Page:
While using call to actions, banners and pop-ups are options you can employ (depending on the situation), there is another practice that is gaining popularity especially among younger companies that use a more casual tone when communicating with their customers: confirmshaming. In a sense confirmshaming can be seen as a spawn of the exit-intent pop-up.
Since pop-ups that are triggered by users’ intent to exit will likely face a similar fate as banner ads–being more easily ignored by users as they become more accustomed to the way marketers employ them–strategies to capture users’ email addresses continue to evolve.
The Evolution of pop-upsCompanies have used pop-ups to capture users’ email addresses and grow their email lists for a long time. The first step in the evolution of these marketing pop-ups was triggering them upon certain user actions: the exit-intent pop-up is triggered by the cursor entering certain areas of the screen (e.g. the “x” to close a window or a change in velocity when moving the cursor towards the top of the browser window).
As pop-ups became more common, users started to ignore them and exit them without even considering the copy or offer made by the company in exchange for the customer’s email address. This resulted in “manipulinks” as Nielsen and Norman name them in one of their blog posts. Manipulinks are opt-out links that are styled in a way that makes them considerably less noticeable then the opt-in option or even links that are manipulatively labelled.
Confirmshaming is the the next step in this evolution and even more dubious: it’s the act of making your users opt in to something they don’t want by making them feel guilty if they don’t opt in. It’s generally used to capture email addresses and to change the mind of users who want to cancel an subscription–confirmshaming is generally found in pop-ups and exit intent modals on websites.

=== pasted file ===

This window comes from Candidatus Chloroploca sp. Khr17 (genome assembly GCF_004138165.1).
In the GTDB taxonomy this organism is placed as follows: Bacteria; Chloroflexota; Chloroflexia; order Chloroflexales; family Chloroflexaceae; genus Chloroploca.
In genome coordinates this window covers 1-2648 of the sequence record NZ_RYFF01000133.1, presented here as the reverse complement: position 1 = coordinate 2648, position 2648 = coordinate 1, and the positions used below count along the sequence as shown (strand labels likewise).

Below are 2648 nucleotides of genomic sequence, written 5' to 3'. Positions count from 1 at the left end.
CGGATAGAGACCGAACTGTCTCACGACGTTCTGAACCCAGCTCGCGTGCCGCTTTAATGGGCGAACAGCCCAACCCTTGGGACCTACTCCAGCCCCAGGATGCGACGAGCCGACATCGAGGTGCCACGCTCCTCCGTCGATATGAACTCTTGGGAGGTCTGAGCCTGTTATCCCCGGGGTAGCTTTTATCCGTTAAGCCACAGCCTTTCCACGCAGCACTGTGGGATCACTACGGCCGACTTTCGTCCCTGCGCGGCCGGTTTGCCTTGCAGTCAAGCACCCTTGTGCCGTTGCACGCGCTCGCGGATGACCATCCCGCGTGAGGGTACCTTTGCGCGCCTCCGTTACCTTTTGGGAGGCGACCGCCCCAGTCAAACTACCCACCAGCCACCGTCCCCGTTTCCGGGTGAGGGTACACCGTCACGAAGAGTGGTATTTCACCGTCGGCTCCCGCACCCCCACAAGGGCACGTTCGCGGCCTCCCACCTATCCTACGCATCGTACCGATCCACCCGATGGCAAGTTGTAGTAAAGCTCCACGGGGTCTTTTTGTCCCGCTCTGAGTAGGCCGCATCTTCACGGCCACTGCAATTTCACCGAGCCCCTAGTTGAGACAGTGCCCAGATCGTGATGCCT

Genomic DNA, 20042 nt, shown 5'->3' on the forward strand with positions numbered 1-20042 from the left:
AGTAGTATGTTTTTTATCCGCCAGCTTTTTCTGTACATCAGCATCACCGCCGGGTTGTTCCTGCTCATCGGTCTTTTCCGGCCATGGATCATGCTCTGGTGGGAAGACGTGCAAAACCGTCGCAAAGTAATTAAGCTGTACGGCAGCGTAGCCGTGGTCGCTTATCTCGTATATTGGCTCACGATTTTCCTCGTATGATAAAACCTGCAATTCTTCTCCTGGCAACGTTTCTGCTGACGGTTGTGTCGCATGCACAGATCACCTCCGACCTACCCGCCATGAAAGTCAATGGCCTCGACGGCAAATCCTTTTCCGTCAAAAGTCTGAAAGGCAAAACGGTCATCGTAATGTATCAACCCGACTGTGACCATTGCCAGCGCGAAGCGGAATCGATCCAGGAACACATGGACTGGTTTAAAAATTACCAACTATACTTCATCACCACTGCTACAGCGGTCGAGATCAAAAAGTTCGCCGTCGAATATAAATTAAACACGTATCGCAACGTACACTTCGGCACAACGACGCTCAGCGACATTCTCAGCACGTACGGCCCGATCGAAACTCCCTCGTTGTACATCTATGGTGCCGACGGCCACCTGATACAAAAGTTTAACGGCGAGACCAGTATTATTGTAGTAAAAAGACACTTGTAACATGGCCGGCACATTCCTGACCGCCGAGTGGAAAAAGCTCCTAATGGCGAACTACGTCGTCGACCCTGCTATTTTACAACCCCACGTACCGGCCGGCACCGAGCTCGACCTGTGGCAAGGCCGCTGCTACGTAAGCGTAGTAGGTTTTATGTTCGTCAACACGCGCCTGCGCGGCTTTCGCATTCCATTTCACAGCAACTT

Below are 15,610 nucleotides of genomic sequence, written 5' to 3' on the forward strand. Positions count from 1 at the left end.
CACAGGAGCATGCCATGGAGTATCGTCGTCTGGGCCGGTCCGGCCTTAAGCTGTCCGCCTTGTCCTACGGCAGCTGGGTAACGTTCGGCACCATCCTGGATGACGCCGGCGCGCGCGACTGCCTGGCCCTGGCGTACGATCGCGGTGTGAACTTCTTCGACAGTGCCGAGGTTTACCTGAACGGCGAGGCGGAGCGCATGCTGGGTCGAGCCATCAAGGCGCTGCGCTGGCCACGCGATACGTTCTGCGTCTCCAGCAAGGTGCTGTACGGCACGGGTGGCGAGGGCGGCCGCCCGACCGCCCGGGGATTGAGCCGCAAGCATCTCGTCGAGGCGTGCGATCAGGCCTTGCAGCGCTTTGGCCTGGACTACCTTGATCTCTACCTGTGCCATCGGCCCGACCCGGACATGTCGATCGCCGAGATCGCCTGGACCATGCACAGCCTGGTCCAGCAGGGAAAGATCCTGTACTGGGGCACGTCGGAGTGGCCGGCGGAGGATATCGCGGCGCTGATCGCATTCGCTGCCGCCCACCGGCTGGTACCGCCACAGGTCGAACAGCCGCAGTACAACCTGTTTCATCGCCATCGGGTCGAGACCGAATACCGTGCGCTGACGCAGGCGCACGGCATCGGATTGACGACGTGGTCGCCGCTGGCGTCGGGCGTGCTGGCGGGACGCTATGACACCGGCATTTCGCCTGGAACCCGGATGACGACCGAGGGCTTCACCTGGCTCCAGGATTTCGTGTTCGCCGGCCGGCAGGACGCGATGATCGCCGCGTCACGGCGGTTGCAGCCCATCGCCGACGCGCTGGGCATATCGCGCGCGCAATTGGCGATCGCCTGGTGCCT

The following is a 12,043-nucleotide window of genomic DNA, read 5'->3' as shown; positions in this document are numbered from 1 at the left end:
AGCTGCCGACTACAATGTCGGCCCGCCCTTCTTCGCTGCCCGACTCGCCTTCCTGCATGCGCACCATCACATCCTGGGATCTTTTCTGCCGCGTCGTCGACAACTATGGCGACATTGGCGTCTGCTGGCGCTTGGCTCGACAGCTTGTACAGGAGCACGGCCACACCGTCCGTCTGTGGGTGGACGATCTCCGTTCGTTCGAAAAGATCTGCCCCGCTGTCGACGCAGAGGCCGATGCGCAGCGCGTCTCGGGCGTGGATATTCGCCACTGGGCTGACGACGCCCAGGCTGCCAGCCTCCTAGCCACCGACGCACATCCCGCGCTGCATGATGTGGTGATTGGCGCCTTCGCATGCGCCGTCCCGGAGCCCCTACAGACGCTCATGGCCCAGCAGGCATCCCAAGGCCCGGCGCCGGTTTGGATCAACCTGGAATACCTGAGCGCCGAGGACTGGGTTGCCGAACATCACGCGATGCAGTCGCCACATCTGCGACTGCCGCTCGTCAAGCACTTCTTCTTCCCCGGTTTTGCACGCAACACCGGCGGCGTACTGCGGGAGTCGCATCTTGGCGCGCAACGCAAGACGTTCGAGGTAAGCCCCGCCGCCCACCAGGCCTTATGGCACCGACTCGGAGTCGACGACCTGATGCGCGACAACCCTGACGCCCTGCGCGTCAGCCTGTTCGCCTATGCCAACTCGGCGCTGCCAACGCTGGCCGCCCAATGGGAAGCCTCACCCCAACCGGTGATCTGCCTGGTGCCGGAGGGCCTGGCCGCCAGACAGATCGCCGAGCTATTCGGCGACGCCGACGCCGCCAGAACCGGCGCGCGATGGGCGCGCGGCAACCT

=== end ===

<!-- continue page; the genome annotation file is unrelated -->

Usually confirmshaming is connected to socially desirable behavior such as making healthy choices, or things that the customers most likely want such as saving money. Another strategy is to create FOMO in the users by making them feel like they are missing out on an especially valuable offer. In the most extreme cases confirmshaming even sounds like a threat. That way companies make (potential) customers feel like they miss out on something important, make stupid decisions or voluntarily use customers when all they actually want to do is not disclose their email address.
It’s true that email lists are one of the most valuable resources in marketing and companies with bigger mailing lists are usually considered more valuable. Still: while UX practices like nudging can be used in an ethically acceptable way, confirmshaming certainly crosses the line between UX that benefits not only the user but also the company and plain dark UX patterns.
Why you shouldn’t shame your usersMost of the time pop-ups that aim to gather email addresses are intrusive and annoying enough–without making you feel bad about your choices–since they tend to cover most of the website and its content. If you absolutely have to use exit-intent pop-ups at least provide users with real value upon entering their address and give them the power to choose freely what they want to do.
By using confirmshaming you risk offending and as a consequence losing your customers. In the short run you might gather some additional email adresses by making opting out of your mailing campaigns as complicated as possible. However you will most certainly offend a certain number of users and turn them away permanently.
Also consider this: if people give you their email address without really wanting to do so, they probably won’t even open the emails you send them. If users are not interested in receiving your content, don’t send them emails anyway. Use neutral language and simple yes or no answers instead of shaming users or using their uncertainty.
Generally you shouldn’t deliberately make your users uncomfortable by acting like they made a mistake. Don’t intentionally create an unpleasant user experience. Before considering confirmshaming, make your website’s design and microcopy so compelling that you don’t have to grab your leaving customers by the sleeve and shame them into not leaving. Don’t label opt-out links with statements that you wouldn’t use with a stranger or potential customer in a real-life face-to-face situation.
The general idea behind confirmshaming is probably that most people try to avoid feeling guilty or stupid and will therefore simply opt in. However most of your users will see right through this scheme. What you really accomplish by using confirmshaming is offending potential and existing customers while building an email list consisting exclusively of less internet-savvy users. Instead of doing this you should make your users feel respected, understood, taken care of and respect their choice to decline your offer or opt out.